We hope that science progresses like this:
- Someone does a study and proposes a theory
- Other scientists read the study and think about it
- Other labs try to repeat the experiment and get the same results
- Other researchers come up with alternative theories and test those
- A consensus in the community is reached
- The theory becomes practice
For many reasons, though, medical research often skips steps 2-5. When you’re looking for a cure, when your patient is asking questions, yesterday is not soon enough for an answer. As soon as a promising study suggests a treatment, doctors and their patients want to try it.
And when science is silent, patients and parents take matters into their own hands. The October issue of Scientific American ran a fascinating and sad article Desperate for an Autism Cure about parents of autistic children experimenting with their own therapies.
But there’s no need to turn to unsubstantiated claims for bad advice. Medical journals publish studies every day suggesting treatments, cures, therapies, and drugs that may or may not be effective. The short loop of study leading directly to treatment, or at least to medical advice, makes the problem of bad science much worse in medical research.
Suppose that the study is wrong? Suppose the researchers were biased by the drug company that funds their work? Suppose their findings were published because the journal wanted something interesting, something new, something heretical on their front page?
Dr. John Ioannidis does suppose these things, and he proves them, too. There’s a great article about him and his team in the November 2010 Atlantic. Consider the excerpt below:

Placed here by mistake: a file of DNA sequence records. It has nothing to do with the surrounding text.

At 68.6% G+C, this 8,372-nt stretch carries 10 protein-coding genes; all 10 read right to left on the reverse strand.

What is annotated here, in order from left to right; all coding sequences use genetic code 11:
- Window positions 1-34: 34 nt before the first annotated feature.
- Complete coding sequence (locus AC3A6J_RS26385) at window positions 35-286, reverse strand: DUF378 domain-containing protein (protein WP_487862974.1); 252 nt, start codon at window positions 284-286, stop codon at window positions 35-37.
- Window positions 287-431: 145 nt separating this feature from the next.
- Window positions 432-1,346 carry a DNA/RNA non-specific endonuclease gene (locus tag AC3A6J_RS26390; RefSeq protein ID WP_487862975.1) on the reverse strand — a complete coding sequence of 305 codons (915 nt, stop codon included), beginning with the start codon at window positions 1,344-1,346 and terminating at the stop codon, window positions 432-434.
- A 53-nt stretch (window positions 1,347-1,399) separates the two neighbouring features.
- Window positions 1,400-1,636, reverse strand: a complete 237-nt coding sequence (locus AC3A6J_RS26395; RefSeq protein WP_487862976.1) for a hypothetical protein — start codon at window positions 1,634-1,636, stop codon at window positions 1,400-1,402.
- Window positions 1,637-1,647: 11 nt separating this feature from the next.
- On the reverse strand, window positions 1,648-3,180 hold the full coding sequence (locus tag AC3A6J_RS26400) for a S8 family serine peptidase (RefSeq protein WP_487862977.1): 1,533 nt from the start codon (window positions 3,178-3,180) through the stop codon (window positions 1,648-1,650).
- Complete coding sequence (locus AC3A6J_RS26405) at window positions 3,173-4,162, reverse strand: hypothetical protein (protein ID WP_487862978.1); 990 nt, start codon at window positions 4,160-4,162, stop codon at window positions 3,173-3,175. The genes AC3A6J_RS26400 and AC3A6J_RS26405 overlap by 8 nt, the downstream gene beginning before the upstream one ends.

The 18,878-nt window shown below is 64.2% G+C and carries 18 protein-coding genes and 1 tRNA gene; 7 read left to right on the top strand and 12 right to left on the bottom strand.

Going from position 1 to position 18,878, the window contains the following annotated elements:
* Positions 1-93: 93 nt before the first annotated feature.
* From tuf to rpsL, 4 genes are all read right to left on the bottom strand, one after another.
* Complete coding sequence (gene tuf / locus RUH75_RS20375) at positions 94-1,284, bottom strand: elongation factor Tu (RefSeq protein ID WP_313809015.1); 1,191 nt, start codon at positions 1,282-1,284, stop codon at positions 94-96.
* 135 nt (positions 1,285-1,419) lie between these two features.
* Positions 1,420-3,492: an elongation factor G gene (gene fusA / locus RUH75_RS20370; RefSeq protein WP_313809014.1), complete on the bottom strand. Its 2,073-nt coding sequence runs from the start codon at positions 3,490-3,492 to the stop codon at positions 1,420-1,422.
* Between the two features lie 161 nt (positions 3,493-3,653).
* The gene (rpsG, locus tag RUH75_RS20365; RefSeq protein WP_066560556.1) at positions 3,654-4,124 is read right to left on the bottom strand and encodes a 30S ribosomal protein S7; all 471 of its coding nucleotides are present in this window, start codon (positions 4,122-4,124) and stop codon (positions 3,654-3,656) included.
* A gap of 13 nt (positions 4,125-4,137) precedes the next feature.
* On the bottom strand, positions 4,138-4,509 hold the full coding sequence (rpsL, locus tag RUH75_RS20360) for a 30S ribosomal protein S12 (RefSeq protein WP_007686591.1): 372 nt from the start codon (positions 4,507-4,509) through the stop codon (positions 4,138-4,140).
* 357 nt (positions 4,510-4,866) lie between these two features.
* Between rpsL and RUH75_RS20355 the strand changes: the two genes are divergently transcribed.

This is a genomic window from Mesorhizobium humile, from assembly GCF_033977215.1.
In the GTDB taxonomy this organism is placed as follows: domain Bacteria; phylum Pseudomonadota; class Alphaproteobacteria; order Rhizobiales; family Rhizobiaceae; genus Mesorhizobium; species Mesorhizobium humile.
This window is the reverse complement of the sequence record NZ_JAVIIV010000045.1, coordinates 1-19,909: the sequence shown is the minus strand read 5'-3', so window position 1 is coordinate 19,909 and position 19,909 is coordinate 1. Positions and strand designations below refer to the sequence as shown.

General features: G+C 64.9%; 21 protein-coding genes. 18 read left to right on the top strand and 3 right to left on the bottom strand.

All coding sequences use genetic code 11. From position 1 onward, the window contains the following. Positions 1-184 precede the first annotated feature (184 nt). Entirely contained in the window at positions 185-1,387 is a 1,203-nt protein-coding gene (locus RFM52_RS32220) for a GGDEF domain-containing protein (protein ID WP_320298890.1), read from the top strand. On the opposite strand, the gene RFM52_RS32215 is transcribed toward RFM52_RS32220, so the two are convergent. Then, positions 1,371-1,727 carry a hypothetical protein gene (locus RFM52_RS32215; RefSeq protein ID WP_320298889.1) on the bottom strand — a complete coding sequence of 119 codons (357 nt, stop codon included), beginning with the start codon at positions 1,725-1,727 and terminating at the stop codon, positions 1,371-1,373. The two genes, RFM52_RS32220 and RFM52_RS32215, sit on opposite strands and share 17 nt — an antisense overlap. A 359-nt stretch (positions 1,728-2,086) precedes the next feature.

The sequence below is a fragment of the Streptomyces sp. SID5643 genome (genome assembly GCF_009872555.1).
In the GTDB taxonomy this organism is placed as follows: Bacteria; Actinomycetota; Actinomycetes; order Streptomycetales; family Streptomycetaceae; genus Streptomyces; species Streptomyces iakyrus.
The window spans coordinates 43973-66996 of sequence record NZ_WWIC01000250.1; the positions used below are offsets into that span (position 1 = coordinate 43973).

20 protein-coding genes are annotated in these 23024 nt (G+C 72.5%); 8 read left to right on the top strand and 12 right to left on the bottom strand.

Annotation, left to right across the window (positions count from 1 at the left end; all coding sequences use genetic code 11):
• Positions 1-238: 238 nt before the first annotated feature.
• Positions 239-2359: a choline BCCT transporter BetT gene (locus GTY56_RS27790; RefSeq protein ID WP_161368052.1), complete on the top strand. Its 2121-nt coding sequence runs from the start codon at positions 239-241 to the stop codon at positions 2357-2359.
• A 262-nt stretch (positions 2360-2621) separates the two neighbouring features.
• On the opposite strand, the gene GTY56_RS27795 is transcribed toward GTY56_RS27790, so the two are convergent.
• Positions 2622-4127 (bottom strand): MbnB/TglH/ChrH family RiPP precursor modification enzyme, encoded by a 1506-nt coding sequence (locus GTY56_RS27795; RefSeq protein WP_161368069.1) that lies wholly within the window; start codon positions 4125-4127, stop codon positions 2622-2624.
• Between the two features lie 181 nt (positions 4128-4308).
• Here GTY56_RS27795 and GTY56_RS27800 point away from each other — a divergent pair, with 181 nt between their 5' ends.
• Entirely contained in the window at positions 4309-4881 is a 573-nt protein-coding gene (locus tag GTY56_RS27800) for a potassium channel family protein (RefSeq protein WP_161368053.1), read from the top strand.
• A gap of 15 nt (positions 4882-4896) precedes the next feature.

He and his team have shown, again and again, and in many different ways, that much of what biomedical researchers conclude in published studies—conclusions that doctors keep in mind when they prescribe antibiotics or blood-pressure medication, or when they advise us to consume more fiber or less meat, or when they recommend surgery for heart disease or back pain—is misleading, exaggerated, and often flat-out wrong. He charges that as much as 90 percent of the published medical information that doctors rely on is flawed.
Despite the depressing topic, this article is well-written, engaging, and definitely worth your while. It examines the different ways that bias can enter medical research and explains why the so-called safety nets designed to catch errors, such as peer-review, scientific honesty, and researcher integrity, are failing.
While reading this article I was struck in particular by one quote from Athina Tatsioni, one member of Ioannidis’ team:
“Usually what happens is that the doctor will ask for a suite of biochemical tests—liver fat, pancreas function, and so on,” she tells me. “The tests could turn up something, but they’re probably irrelevant. Just having a good talk with the patient and getting a close history is much more likely to tell me what’s wrong.”
This put me in mind of another article I’d recently read about a Stanford physician seeking to re-energize the practice of giving a physical exam. The New York Times Health section profiled Dr. Abraham Verghese, his philosophy, and his teaching methods.
Apparently, “he likes to joke that a person could show up at the hospital with a finger missing, and doctors would insist on an M.R.I., a CT scan and an orthopedic consult to confirm it.” Ha ha, quite clever!
Something tells me that Ioannidis and Verghese would get along. It seems as though Verghese’s approach is a good way to mitigate some of the problems that Ioannidis’ work has uncovered. Good bedside manner, however, can only be helped by some good science, which it seems is in short supply.
Ioannidis reminds us that science is supposed to be filled with errors and spurious theories and confusing results. That’s the way it works. Truth is a messy undertaking. Both doctors and patients need to be cautious and allow the machinery of science time to work. And recognize that sometimes, we just don’t know the answer yet.